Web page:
This post originally appeared in my newsletter, Borrowed, Learned, & Thought. BL&T is a weekly newsletter sent on Mondays. In every edition, I share weekly themes and progress in running an agency business/team and doing my best to live a good life. Published posts do not include all details shared via email to subscribers. Subscribe here.
"Regardless of the exact mechanism, the solution to getting more flexibility or mobility is relatively simple — challenge the body to handle load and perform functional activities at the end range of motion, and it will adapt in multiple ways (e.g. structurally and neurologically) to get better at doing that."
From "Playing with Movement" by Todd Hargrove
I've been thinking about the concept of fitness a lot lately. When you hear the word fitness, you probably have a picture in your head of someone working out or playing a sport. We're going to start there but what I'm interested in is "fitness" beyond physical movement. If we define fitness as "the quality of being suitable to fulfill a particular role or task," the task I'm referring to is life.
In the world of physical fitness, there are a few widely accepted actions one must take to become fit and maintain fitness. Simply put, we must:
It will take time, but if we do this, we will experience change. Like most good things in life, becoming fit is not easy. It takes discipline and work.
During the onboarding at my CrossFit (now Community Fitness) gym, the instructor explained functional fitness as "training for everyday life." The idea was that practicing functional movement would give you the strength for everyday activities like carrying your child around at the store, unloading the groceries, helping a friend move, or assembling a piece of furniture. I hadn't ever thought about exercise this way, but truthfully, those four words forever changed my outlook.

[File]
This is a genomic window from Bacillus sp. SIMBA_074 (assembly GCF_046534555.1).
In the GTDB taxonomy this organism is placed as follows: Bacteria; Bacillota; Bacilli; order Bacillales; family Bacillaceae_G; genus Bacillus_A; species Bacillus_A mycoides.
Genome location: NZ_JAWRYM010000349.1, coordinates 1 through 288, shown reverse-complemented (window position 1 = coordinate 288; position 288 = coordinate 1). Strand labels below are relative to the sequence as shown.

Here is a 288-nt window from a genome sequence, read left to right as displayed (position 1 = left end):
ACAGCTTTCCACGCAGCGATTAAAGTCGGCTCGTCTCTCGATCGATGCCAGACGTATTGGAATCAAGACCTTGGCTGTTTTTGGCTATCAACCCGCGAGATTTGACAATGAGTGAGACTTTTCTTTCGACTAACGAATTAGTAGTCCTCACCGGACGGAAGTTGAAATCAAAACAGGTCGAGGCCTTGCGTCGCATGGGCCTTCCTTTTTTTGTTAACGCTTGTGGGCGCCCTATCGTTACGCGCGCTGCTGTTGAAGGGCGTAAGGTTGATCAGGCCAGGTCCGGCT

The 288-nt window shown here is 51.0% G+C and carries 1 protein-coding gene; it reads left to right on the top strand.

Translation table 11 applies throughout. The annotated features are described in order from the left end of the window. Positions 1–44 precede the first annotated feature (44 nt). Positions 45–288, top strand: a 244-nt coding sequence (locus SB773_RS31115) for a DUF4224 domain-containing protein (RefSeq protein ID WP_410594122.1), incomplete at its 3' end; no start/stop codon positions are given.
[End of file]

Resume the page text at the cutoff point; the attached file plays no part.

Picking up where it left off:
From that point forward, my pursuit was no longer for near-term success. Sure, I set mini-goals, but I am motivated by the desire to get better every day and live a long and healthy life. I always tell Dana that I want to be the parent who can physically keep up with their kid, regardless of age. Yes, aging is real. Inevitably, our bodies will grow weaker if we let them. In that way, I believe that the future is what you make it.
Last week was all about the future at Barrel as we held our annual/quarterly leadership planning sessions. To prepare for our sessions, it is a tradition for the partners to read a book or article and answer a few guiding questions. This time, we each completed an activity that, in essence, challenged our current state as an agency. This simple activity proved to be a powerful one, opening the door to new territory. As a partner team, we're focused on getting better every day and building a long-lasting and healthy company. Not too different than my personal fitness journey. Last week's sessions are part of our fitness routine.
I realize now that there's more to "training for everyday life" than exercise. In his autobiography, the late Les Schwab repeatedly notes "life is hard" while he talks through his path to success. Schwab is right. Life is hard and unpredictable. We have to make a conscious effort to build and maintain fitness to stay ahead and overcome any hurdles we may encounter, physically and mentally.
The way I see it, the training is not unlike that of physical fitness. We must:
Lesson? Life is full of ups and downs, no matter our circumstances. The goal should not be to get through it but to be fit for the journey.
What is one thing I can do tomorrow to be more fit for the journey ahead?